C: The Money of Soul and Possibility Control

C: The Money of Soul and Possibility Control

So, one day I randomly typed “anime to learn economy” and then this anime popped up in one of the top results so I watched it. C: The Money of Soul and Possibility Control indeed is an anime that is very related to economy. The story tells us about an economic undergraduate student, who just want to be average, named Kimimaro Yoga who is forced to join a “game” that risks his future. In that game, each player will have their own asset that is given by the ruler and has their own shape in a different world. The game itself is like a duel where you can use the asset as a weapon (which means your money). The bigger the damage you took the more you lose the money. When you lose all your money you will bankrupt and lost your future. Simple, right?

Yes, the rules look simple but it is a serious matter and there are more to think about. You can simply think about how to win the game. But it’s not what happen with our main character and some people like Mikuni Shouichirou who realize that if you win, that means you are destroying your opponent’s future, but if you lost you are losing your own future. So the best thing to do is to win without making your opponent bankrupt, even though they will still have their real life affected. Things becoming more serious not just because this game will affect the player’s real life, but also because this game isn’t just played by undergrad students, but also big companies’ bosses who will seriously give bad impact to the country if they lose.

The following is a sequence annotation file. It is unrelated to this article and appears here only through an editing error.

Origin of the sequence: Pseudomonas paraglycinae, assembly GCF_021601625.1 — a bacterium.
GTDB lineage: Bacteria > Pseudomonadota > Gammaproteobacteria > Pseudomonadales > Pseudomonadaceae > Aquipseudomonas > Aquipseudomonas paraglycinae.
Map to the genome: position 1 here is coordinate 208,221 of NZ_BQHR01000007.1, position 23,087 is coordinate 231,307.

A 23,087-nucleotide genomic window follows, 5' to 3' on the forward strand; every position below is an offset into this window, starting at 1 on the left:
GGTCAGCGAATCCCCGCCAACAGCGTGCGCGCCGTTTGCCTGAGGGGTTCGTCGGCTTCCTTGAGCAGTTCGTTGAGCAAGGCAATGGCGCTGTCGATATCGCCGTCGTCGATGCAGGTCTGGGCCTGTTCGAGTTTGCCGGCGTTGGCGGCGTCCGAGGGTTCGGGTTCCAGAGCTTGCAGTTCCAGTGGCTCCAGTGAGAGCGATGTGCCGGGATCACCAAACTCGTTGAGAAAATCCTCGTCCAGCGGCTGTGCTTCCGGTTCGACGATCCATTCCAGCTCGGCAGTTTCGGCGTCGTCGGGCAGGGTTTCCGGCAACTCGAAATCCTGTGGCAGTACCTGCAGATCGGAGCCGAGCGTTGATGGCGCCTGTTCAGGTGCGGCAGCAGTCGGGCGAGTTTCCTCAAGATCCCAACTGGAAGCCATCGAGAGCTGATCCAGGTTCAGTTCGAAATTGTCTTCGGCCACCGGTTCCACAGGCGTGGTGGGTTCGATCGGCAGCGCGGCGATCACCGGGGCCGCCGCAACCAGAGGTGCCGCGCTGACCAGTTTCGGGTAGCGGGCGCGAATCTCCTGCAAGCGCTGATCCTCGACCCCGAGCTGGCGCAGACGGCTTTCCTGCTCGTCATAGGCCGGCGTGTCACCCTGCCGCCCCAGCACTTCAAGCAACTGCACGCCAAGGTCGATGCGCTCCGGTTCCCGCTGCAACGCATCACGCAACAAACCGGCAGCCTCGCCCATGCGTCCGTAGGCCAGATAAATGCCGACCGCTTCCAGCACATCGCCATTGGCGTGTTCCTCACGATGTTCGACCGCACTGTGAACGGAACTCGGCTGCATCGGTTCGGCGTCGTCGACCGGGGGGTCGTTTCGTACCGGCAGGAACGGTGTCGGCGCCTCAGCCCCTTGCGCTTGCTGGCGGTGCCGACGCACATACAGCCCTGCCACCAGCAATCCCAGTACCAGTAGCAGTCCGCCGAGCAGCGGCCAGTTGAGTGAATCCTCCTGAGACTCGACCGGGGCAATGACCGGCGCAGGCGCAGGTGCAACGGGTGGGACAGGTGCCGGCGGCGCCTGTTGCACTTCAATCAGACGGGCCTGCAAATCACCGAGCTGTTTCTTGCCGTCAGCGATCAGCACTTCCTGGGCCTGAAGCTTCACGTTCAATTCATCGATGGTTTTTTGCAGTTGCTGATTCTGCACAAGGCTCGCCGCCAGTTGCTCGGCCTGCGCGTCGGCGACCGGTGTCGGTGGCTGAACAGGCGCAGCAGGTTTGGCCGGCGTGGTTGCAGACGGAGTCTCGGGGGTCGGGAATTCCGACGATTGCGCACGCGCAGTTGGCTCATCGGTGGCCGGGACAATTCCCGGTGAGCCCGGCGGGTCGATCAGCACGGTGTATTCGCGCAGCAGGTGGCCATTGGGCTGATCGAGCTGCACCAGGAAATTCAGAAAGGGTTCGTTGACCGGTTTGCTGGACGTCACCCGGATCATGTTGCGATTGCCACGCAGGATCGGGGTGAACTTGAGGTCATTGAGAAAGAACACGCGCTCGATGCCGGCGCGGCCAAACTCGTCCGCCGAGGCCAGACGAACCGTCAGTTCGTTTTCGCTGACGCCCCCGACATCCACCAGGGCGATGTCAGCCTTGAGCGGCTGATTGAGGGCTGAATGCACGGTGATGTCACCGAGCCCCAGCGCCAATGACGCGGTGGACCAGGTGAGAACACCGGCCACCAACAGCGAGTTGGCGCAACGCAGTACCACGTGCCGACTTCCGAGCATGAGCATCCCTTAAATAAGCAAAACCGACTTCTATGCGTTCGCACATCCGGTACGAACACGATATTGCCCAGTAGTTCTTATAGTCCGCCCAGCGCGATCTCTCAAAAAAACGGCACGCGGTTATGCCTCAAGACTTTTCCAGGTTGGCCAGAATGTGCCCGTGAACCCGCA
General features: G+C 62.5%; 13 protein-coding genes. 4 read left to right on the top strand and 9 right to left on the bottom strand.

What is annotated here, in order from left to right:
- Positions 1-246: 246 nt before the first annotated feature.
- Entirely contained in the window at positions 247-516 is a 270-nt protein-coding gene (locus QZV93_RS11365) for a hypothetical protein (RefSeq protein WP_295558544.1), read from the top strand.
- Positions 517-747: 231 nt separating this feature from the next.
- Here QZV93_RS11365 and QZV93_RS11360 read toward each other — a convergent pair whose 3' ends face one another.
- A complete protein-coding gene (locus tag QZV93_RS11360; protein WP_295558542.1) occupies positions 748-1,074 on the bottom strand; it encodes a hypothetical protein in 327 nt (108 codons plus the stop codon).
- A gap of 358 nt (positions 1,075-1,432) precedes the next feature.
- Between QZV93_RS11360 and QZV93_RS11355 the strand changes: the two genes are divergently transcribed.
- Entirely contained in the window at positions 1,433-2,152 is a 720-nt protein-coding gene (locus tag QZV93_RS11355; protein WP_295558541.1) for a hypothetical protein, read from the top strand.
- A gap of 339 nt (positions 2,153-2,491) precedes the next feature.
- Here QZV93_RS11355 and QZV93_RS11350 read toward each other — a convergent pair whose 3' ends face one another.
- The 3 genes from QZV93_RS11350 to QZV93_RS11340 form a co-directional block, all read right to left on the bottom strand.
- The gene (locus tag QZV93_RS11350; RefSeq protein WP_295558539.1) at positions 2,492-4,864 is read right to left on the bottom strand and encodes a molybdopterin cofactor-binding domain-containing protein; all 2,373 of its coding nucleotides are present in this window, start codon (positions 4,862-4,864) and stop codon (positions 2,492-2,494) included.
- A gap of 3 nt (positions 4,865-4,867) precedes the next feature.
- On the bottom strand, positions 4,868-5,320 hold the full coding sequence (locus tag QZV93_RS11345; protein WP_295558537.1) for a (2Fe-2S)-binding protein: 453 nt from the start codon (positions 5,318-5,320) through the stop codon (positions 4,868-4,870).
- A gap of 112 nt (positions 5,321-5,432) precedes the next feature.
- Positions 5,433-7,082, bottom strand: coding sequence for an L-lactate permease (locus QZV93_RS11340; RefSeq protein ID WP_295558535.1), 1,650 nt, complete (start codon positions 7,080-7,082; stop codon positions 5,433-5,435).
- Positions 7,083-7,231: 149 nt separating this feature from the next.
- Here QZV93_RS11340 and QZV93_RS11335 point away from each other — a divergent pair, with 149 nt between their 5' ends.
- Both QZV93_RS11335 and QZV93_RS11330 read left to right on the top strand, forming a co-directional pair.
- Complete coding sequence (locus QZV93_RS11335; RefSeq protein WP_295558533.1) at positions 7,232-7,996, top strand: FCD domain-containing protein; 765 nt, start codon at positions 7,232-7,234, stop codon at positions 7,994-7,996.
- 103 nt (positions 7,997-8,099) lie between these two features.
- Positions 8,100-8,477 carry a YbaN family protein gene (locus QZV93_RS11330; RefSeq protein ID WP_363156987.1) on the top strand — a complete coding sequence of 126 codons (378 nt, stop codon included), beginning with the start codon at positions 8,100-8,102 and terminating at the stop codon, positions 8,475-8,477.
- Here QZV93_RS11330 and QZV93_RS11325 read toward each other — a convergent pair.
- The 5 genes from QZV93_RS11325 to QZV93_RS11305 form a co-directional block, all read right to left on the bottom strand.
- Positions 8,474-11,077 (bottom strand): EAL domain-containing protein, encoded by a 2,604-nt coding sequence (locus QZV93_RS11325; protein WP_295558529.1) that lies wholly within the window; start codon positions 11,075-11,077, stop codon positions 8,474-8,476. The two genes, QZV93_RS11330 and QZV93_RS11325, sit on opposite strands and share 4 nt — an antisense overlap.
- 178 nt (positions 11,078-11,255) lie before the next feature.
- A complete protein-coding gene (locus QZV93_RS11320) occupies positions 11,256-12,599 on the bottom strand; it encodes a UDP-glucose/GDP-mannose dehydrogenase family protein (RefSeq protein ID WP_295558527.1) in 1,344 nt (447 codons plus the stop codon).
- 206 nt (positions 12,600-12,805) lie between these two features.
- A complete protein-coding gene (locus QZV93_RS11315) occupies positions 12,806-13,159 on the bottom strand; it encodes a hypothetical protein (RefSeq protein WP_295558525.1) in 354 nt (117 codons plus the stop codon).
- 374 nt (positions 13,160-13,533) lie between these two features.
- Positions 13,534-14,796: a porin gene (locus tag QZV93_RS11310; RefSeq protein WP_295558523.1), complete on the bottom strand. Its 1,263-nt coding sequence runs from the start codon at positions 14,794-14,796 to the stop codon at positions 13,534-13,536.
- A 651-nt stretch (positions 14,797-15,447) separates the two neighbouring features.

I actually like the original idea of this anime. The artwork is pretty nice too and you can learn an economic thing or two from this anime for real. However the execution with the story was not done that well. I know of some anime that will make sense after the 2nd or 3rd episodes. But things are move very fast here and left some questions explained bluntly. However, in my opinion it is still worth to watch it as this anime only has 11 episodes.

MyAnimeList rating: 7.47

Personal rating: 7.50

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